Monday was the 116th birthday of Theodor Seuss Geisel, a.k.a. Dr. Seuss. That morning, the Canadian Broadcasting Company (CBC) emailed to ask if I would be willing to talk about Seuss live that afternoon on their Here and Now program.
I said I would be glad to, and we had a pre-interview telephone chat.
About 40 minutes before I was to appear the show, the CBC called again. I assumed that breaking news had bumped the interview. But no. They were calling to ask if I would write a Seussian verse about the coronavirus.
In the hundreds of interviews I’ve done over the course of my career, I’ve never once been asked to write verse on spec. But I thought: I have 40 minutes. I know Seuss’s meter well.* I can do this. So, I agreed.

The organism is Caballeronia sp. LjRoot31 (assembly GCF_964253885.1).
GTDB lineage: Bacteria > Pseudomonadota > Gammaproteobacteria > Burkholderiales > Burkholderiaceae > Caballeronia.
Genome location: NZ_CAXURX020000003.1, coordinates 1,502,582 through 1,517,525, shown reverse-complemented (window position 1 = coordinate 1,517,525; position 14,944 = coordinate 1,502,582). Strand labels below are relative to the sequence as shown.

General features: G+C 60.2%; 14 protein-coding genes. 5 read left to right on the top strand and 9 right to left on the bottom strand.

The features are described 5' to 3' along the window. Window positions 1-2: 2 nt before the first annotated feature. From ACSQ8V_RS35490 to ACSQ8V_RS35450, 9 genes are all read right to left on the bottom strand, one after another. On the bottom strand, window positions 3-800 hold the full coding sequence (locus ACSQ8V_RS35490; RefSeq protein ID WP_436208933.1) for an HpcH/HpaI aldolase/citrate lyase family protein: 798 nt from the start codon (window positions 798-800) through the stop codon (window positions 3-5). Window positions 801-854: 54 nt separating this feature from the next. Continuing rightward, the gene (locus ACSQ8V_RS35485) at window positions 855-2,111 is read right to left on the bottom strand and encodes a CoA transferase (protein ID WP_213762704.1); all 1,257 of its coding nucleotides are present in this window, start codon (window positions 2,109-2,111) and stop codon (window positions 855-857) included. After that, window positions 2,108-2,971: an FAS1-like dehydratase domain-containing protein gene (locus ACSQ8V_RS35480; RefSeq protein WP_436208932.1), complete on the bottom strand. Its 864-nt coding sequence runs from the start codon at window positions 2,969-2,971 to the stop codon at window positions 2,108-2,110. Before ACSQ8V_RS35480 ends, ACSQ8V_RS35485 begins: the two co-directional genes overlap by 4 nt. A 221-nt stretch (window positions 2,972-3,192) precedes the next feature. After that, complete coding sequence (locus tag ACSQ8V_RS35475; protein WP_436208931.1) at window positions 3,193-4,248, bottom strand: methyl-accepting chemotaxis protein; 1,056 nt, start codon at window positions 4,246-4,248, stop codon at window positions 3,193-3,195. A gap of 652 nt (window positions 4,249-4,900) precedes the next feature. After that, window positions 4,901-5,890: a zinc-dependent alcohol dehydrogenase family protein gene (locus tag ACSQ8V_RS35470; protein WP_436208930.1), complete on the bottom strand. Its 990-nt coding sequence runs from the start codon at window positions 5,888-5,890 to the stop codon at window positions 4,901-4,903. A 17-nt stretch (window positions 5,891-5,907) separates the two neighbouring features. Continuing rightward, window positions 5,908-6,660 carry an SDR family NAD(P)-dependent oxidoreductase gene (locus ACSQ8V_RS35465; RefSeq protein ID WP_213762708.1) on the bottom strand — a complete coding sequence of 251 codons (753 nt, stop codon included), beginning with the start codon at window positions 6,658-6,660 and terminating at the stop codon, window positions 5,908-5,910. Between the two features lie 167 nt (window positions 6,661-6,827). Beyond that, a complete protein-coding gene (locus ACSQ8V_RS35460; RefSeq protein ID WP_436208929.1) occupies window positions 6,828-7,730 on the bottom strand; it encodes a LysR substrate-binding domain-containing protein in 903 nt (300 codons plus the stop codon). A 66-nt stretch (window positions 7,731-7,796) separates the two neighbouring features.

During the interview, we discussed Seuss’s influence on children’s literature, why his work endures, and racist caricature in his work. At the end of the interview, host Gill Deacon asked for my verse. This is what I read:
When the man on the bus coughed up a cough
The people cried, “Help! Let us get off!”
A doctor on board said, “Wait! Now, don’t panic!
Fear’s not the way to survive a pandemic!
Stay calm. Heed experts. Take their advice:
Don’t touch your face. And wash your hands twice.
If you must sneeze, do an elbow ker-choo…
To keep germs from your hands, from your friends and Aunt Sue.”
Viruses spread. That’s just what they do.
But we can fight back, take care, and be smart.
And expert advice is the best place to start.
* Seuss typically wrote in anapestic tetrameter. An anapest is two unstressed syllables followed by a stressed syllable; “tetrameter” means that the anapest recurs four times in a line. If the rhythm sounds familiar, that’s because limericks use anapests in their first, second, and fifth lines. Or it’s because you’ve been reading a lot of Seuss. Or, possibly, both.